We found some archival of that from another Apollo mission, and we screened it for Buzz Aldrin, because he’s gushing about it in the air to ground transmission. So he says, “Well, we were back a little bit further, a little bit more rays” so we can go back into the edit room, dial it in, and show him again. “Yep that’s it.” We got it.
7R: You’ve mentioned a few technical things depicted in the film that weren’t really part of the historical record and that most lay audiences won’t know about. How did you approach illuminating that for a lay audience who may have no idea what’s going on?
Todd Douglas Miller: The original approach was we were going to do some pretty heavy duty 3D animations that were going to be very similar to what you see on the screens in mission control that display with Eidophor projection. It’s a very unique look, but we didn’t really like the look of it, and it was going to be quite frankly pretty expensive.
There’s a cult classic space film called Moonwalk 1, and they did something really cool. We owe these guys a debt of gratitude. The cinematographers who shot so much of the footage that ended up in our film — it’s breathtaking footage that they shot. In that film, they also did this old school cell animation, and I always found it fascinating. It’s not scientifically accurate, but we used that as a guide: these chalk-stick figure outlinish type things. They just kind of grew on us. We had every intention of changing it, but the response we got from everybody was pretty enthusiastic, and they stuck. It highlights the simplicity so someone like my mother can understand it. But the way that the spacecraft is oriented, the way they come apart, the way they dock and undock — it’s a very complex dance. To try to articulate that in any other way would have been challenging.
7R: How did you approach the sound in the film? You have both the audio recordings, that you can sync with the images, and score.
Todd Douglas Miller: One of the things I’m most proud of is the work of Eric Milano, our sound designer. We initially planned to hire a big team to do foley work, re-record mixing, and all the other stuff you do with audio. Eric just had a while to work on it, and up he’s just so talented as a sound designer that he ended up doing all the sound editing himself — sound effects, enhancing… He went back and took archival reference, and if it was too poor quality, he recreated it using the reference. More times than not, he took the archive audio and enhanced it, cleaned it up, made it come alive.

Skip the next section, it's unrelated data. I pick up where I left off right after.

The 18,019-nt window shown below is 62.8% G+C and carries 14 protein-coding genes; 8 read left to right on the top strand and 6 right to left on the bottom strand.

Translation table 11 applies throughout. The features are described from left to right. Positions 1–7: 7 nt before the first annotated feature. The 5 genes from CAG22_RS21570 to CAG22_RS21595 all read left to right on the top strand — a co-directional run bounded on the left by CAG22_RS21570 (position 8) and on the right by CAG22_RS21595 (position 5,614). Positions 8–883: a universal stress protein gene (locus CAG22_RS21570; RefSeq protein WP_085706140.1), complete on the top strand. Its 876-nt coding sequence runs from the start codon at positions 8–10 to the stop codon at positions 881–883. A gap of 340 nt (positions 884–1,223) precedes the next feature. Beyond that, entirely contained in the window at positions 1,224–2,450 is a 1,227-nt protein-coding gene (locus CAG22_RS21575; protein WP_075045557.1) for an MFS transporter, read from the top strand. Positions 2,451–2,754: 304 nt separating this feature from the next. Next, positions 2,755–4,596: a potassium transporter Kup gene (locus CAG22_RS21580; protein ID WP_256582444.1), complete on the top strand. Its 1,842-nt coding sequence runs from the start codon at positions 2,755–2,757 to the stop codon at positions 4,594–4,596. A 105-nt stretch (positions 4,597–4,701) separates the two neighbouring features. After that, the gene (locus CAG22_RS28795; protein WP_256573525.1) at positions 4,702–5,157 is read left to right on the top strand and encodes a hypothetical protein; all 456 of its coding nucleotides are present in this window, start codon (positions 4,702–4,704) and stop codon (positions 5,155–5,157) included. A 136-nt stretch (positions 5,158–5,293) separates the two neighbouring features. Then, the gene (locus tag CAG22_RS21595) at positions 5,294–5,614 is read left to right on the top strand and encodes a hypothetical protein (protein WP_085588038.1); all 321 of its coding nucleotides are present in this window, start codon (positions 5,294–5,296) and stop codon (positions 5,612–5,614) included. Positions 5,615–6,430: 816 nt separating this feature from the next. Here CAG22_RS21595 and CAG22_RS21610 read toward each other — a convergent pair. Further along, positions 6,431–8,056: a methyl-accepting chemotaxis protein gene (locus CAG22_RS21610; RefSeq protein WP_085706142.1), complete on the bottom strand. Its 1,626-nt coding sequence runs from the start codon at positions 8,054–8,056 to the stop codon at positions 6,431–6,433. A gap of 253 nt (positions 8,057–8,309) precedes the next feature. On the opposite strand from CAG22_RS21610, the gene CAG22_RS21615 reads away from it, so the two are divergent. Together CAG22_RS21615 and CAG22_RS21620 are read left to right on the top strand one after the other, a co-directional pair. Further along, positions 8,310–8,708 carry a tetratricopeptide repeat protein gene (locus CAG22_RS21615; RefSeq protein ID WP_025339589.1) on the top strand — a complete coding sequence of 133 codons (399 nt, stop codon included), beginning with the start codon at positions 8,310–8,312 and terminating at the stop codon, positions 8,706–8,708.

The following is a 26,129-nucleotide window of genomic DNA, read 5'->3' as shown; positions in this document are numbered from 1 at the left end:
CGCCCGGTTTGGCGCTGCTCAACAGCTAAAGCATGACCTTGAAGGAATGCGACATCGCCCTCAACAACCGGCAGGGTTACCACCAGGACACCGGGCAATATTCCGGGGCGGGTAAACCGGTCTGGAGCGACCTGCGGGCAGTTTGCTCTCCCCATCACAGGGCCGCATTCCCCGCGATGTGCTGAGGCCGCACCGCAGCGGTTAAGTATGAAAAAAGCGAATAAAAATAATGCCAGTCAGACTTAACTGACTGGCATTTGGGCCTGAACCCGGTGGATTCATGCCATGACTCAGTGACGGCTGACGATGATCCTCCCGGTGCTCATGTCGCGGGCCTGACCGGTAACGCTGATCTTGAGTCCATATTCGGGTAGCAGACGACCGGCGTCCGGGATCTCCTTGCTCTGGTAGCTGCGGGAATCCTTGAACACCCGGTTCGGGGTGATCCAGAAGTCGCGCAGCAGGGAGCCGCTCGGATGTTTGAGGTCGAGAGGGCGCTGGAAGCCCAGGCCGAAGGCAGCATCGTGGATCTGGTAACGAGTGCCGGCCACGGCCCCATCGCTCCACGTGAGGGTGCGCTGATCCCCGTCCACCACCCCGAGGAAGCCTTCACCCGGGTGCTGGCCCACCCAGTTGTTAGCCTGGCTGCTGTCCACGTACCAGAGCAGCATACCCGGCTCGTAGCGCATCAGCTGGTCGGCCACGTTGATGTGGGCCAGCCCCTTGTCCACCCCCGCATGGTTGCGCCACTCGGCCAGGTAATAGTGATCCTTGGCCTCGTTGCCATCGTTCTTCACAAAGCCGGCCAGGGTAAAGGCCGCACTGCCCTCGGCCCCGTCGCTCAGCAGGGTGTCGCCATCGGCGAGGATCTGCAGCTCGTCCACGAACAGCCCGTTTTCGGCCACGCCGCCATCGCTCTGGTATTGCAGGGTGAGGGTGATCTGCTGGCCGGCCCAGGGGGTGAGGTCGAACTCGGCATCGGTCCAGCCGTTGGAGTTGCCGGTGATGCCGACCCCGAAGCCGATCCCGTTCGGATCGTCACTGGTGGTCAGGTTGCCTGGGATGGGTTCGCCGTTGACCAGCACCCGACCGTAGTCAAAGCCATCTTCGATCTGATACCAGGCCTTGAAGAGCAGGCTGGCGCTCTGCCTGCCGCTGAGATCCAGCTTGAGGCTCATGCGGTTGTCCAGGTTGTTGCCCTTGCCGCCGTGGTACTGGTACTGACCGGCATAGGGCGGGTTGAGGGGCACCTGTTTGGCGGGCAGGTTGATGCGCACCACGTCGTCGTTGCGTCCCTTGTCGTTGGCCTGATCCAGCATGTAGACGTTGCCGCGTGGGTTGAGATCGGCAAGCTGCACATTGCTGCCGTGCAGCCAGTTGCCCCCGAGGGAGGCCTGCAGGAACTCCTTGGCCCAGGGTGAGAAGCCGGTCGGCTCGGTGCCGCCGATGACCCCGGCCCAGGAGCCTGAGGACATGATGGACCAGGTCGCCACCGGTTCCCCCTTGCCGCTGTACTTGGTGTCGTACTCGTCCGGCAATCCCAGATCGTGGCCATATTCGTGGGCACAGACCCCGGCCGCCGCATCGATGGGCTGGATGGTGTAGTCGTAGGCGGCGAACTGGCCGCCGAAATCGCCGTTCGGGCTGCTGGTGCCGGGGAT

My music composer, Matt Morton, did what I thought was going to be a crazy idea. He wanted to do a period score using period-era instruments — everything 1969. He predominantly used a Moog synthesizer that was a reissue from 1968. He didn’t know how to play it, but as much as we did a deep dive into the research, he did a deep dive into old school electronica from the 1950s and 1960s. It’s a real testament to those guys and the work that they put into it.
Our IMAX audio mixer, Brian Eimer, up in Toronto, did all of that himself too. When you go to the IMAX screen, you feel like you’re enveloped in that world. That’s a reflection of Brian’s and Eric’s work. That’s my favourite part of it. The footage is amazing, but the audio is what really brings you in.
7R: What kind of things would be recreated with the audio?
Todd Douglas Miller: For instance, the sound of the Saturn V taking off: we spent a good couple of years getting that just right. We had audio that was recorded in different areas around the launch site from that day, but nothing of really good quality and nothing that captured what you heard about when you talked to people that were actually there.
The full dynamic range of what a Saturn V rocket sounds like: It’s the loudest thing that man has ever produced, so we wanted you to feel that. It was a chore to get that just right. We did a lot of testing.
Rick and Mark Armstrong watched the launch with their mother on a boat in the Banana River, so Eric did some proximity editing for the shots we had that were near there. When you’re two miles away, what does [the launch of the Saturn V rocket] sound like?
There’s other people that are in the VIP area — what’s that sound like? What’s it sound like when you are right up close to it? If you’re one of those motorized large format cameras? A lot of that type of stuff.
We also had the onboard audio, and it never sounded the same all the time. But we knew if we changed it a lot, it would throw people out of it. Eric threw different frequencies in there to make it sound like we were on board. Even though the dialogue didn’t change, the background ambient sound stayed the same, which allowed us to develop a soundscape where it felt like every time you heard that ambient sound, you knew you were inside the spacecraft
We had reference in the onboard audio. We tested the ambient sound to find a good frequency tone that wasn’t annoying and that would allow people to actually still hear the dialogue of the astronauts and also what it did sound like. Above all else, that’s what ruled the day on any decision: authenticity about all.